“Otherwise you wouldn’t care if I remained alive,” I said, stating her unstated implication.
“Otherwise it wouldn’t signify.”
I deflected the pain of the jab, remaining focused on her, realizing I might have a unique insight into Jada. How had I forgotten I’d once gone away and come back different myself? When I believed I’d killed Barrons, grief and rage had turned me into a cold, hyperfocused bitch. Jada might never tell me what she’d gone through in the Silvers but it was a sure thing it hadn’t been a walk in the park. How would someone have reached me during those days and nights of unyielding obsession when I’d found it perfectly reasonable to sleep with my sister’s lover and plot the destruction of the world? Could anyone have? “I know you’re not Da—not the person we remember. I’d like to get to know you now.”
“Take the spear. I am what you see. There is no getting to know me.”
“I’d like to hear about your time in the Silvers.” Perhaps the right actions could have thawed me back then. Maybe love, if someone had been able to rattle me enough to feel it. I did recall enough of those dark days to know the last people in the world I’d wanted to see were my parents. Jack Lane would have disturbed me deeply. Staying savage and psychotic would have been extremely difficult around the man who’d taught me to be everything but. What might penetrate Jada’s icy facade? “I want to know what your life was like.”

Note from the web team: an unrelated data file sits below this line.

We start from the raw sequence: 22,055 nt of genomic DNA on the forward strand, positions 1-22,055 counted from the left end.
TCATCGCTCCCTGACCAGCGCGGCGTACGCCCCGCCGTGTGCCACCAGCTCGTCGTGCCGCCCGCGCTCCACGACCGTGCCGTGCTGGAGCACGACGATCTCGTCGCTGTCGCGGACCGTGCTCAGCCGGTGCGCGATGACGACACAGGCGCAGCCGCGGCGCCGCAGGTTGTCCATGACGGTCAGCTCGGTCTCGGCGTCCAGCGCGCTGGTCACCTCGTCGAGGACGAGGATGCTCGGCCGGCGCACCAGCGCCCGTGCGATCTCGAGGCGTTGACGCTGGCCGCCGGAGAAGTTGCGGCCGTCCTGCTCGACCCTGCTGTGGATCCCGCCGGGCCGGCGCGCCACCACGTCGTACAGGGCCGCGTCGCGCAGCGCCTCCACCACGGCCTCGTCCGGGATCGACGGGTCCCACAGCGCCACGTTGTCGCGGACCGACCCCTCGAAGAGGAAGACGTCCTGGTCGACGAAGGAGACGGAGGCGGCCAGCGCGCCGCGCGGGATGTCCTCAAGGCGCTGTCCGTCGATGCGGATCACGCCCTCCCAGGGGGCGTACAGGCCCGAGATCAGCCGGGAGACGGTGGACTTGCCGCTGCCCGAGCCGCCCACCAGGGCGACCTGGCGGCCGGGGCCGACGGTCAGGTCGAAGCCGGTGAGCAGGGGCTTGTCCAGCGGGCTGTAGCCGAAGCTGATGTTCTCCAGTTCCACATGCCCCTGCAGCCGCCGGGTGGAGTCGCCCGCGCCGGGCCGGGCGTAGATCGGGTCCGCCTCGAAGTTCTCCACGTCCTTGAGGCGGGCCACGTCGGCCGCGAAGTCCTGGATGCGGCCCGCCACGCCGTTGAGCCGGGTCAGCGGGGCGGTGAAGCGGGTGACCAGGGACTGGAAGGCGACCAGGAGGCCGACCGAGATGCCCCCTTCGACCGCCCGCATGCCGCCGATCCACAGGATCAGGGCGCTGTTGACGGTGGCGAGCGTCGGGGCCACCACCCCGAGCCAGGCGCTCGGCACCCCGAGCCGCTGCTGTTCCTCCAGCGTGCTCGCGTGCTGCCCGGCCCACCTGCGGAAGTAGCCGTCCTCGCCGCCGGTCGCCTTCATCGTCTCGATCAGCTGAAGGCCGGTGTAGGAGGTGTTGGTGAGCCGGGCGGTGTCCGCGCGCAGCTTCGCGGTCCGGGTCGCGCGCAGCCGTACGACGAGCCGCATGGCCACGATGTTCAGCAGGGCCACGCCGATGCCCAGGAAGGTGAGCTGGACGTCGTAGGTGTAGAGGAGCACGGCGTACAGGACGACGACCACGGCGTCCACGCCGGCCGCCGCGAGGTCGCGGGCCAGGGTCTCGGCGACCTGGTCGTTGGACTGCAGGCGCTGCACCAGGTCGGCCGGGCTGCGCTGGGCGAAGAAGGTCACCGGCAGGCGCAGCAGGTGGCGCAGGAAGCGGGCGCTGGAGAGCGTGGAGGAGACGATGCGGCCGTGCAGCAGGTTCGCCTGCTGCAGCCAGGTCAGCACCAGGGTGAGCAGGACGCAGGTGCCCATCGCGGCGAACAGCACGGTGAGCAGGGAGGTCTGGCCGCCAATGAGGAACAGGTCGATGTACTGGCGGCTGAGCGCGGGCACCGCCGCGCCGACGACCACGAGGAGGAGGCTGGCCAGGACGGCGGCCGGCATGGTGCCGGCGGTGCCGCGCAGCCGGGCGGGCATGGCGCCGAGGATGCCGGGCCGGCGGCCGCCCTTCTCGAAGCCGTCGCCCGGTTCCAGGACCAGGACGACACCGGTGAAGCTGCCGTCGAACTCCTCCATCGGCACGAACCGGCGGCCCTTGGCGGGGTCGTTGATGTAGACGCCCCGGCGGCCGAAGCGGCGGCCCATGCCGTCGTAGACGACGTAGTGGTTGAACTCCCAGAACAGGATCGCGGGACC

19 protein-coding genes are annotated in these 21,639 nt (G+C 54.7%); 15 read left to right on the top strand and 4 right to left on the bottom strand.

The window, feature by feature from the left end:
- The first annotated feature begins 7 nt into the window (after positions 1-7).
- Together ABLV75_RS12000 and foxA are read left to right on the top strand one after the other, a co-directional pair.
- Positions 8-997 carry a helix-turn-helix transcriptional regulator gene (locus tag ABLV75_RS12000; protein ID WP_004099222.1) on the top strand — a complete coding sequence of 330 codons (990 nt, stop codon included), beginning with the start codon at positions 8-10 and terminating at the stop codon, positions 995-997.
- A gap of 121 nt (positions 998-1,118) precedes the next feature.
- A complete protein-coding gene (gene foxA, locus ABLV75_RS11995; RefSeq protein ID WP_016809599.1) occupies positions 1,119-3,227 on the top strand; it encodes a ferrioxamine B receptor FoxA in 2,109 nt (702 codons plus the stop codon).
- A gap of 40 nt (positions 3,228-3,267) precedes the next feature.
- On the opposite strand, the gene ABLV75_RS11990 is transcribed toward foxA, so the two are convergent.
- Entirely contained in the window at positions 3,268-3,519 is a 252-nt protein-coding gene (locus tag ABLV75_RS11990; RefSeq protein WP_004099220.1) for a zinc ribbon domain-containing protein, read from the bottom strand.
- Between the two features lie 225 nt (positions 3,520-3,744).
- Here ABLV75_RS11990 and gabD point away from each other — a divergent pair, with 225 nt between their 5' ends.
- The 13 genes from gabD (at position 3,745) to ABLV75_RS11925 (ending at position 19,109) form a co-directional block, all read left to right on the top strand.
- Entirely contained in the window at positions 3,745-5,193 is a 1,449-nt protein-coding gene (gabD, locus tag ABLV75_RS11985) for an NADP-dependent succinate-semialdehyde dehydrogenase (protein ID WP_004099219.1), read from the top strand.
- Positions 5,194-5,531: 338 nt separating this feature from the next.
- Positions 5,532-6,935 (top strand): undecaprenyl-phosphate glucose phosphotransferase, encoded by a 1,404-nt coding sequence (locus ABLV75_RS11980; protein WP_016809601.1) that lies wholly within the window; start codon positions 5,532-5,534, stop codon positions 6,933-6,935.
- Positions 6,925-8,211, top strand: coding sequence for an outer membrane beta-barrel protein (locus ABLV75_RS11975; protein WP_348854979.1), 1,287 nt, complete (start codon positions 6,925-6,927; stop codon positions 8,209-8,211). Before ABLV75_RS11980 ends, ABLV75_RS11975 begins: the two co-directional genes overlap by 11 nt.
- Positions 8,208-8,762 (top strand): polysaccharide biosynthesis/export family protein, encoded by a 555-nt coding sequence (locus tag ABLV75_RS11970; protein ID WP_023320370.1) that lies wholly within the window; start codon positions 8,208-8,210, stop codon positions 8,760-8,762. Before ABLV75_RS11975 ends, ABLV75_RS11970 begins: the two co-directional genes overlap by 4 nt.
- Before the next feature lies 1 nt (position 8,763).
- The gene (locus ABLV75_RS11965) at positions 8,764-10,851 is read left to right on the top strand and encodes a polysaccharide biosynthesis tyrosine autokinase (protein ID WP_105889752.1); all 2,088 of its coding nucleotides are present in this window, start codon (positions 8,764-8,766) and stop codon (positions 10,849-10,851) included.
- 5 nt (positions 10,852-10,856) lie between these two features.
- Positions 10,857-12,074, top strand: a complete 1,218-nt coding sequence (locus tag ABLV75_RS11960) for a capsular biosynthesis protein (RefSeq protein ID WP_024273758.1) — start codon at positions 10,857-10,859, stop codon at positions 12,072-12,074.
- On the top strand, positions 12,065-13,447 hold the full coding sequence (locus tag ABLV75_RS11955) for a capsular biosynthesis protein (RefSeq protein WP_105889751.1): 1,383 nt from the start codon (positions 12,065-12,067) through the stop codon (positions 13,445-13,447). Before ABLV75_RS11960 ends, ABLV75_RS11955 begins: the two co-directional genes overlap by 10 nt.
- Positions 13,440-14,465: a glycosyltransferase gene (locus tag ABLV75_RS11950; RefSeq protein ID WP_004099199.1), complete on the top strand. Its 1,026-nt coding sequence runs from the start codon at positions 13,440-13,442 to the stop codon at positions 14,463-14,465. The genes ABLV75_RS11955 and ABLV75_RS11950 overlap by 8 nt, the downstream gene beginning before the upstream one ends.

“My life is now.”
“Jada, I’m sorry I chased you that night. I wish I could do it over again. Keep you from going through.”
“Once again implying that I am a mistake. That I came back wrong.” She looked at Barrons and Ryodan, who were standing behind me in silence. “How does one get her to focus?”
I snatched the spear from Jada’s hand. “Bees.” I changed the subject that was clearly as dead as a three-day corpse. “And bats. I wasn’t out here taking a cheery stroll through your gardens. I was investigating. Figure out how to keep the damn things from getting sucked into that hole or we’ll be tearing down the abbey.”
“No one is tearing down my abbey. This evening,” Jada said. “Galway. Three miles east of town there is one of these anomalies much higher in the air. Bring Dancer. I’ll meet you there.”
“This evening, Chester’s,” Ryodan said flatly. “That’s where we’ll be. Unless you think you can save the world alone.”
Jada was motionless a moment then, “The map I saw—”
“The map Dani saw,” he corrected.
“—I assume you’ve continued tracking the anomalies.”
“Every bloody one. And there are more than there were. You’re missing information. I have it.”
“Tonight, then. Chester’s.” She turned and freeze-framed out.
Dawn was pressing at the edges of the drapes by the time Jada sought her private quarters to sleep for a few hours. It had been three days since she’d last rested, and she wanted to be sharp for the meeting tonight.
Working with a team was so much more complicated than working alone. But none of the things she’d learned Silverside had the least effect on the growing tears in the fabric of their reality. Closing the doors on Cruce had been difficult but doable. Not a single ward or spell she’d mastered affected the black holes. She’d tested them exhaustively on the smaller, isolated ones.